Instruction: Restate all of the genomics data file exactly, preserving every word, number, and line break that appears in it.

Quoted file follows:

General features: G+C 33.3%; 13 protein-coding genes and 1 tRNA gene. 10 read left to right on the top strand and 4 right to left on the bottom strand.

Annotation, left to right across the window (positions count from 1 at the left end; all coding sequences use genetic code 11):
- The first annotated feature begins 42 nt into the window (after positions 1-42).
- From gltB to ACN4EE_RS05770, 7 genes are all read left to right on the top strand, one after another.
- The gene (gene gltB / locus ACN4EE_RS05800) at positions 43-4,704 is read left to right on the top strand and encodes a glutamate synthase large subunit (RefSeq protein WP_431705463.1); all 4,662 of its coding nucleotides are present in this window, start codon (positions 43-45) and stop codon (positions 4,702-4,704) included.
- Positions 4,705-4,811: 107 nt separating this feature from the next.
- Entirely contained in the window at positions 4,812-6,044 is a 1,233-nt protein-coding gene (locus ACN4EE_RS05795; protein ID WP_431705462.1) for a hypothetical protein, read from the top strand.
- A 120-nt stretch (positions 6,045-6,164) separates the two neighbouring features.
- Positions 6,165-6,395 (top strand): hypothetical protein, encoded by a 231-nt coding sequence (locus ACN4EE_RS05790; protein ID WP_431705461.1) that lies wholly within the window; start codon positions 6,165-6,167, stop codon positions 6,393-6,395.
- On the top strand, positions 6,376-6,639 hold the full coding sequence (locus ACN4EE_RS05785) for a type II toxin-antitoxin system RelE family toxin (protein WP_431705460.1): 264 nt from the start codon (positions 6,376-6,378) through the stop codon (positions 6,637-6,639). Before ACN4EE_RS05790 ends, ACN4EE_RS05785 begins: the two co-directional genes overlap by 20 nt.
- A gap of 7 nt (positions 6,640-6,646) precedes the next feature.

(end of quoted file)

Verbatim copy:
General features: G+C 33.3%; 13 protein-coding genes and 1 tRNA gene. 10 read left to right on the top strand and 4 right to left on the bottom strand.

Annotation, left to right across the window (positions count from 1 at the left end; all coding sequences use genetic code 11):
- The first annotated feature begins 42 nt into the window (after positions 1-42).
- From gltB to ACN4EE_RS05770, 7 genes are all read left to right on the top strand, one after another.
- The gene (gene gltB / locus ACN4EE_RS05800) at positions 43-4,704 is read left to right on the top strand and encodes a glutamate synthase large subunit (RefSeq protein WP_431705463.1); all 4,662 of its coding nucleotides are present in this window, start codon (positions 43-45) and stop codon (positions 4,702-4,704) included.
- Positions 4,705-4,811: 107 nt separating this feature from the next.
- Entirely contained in the window at positions 4,812-6,044 is a 1,233-nt protein-coding gene (locus ACN4EE_RS05795; protein ID WP_431705462.1) for a hypothetical protein, read from the top strand.
- A 120-nt stretch (positions 6,045-6,164) separates the two neighbouring features.
- Positions 6,165-6,395 (top strand): hypothetical protein, encoded by a 231-nt coding sequence (locus ACN4EE_RS05790; protein ID WP_431705461.1) that lies wholly within the window; start codon positions 6,165-6,167, stop codon positions 6,393-6,395.
- On the top strand, positions 6,376-6,639 hold the full coding sequence (locus ACN4EE_RS05785) for a type II toxin-antitoxin system RelE family toxin (protein WP_431705460.1): 264 nt from the start codon (positions 6,376-6,378) through the stop codon (positions 6,637-6,639). Before ACN4EE_RS05790 ends, ACN4EE_RS05785 begins: the two co-directional genes overlap by 20 nt.
- A gap of 7 nt (positions 6,640-6,646) precedes the next feature.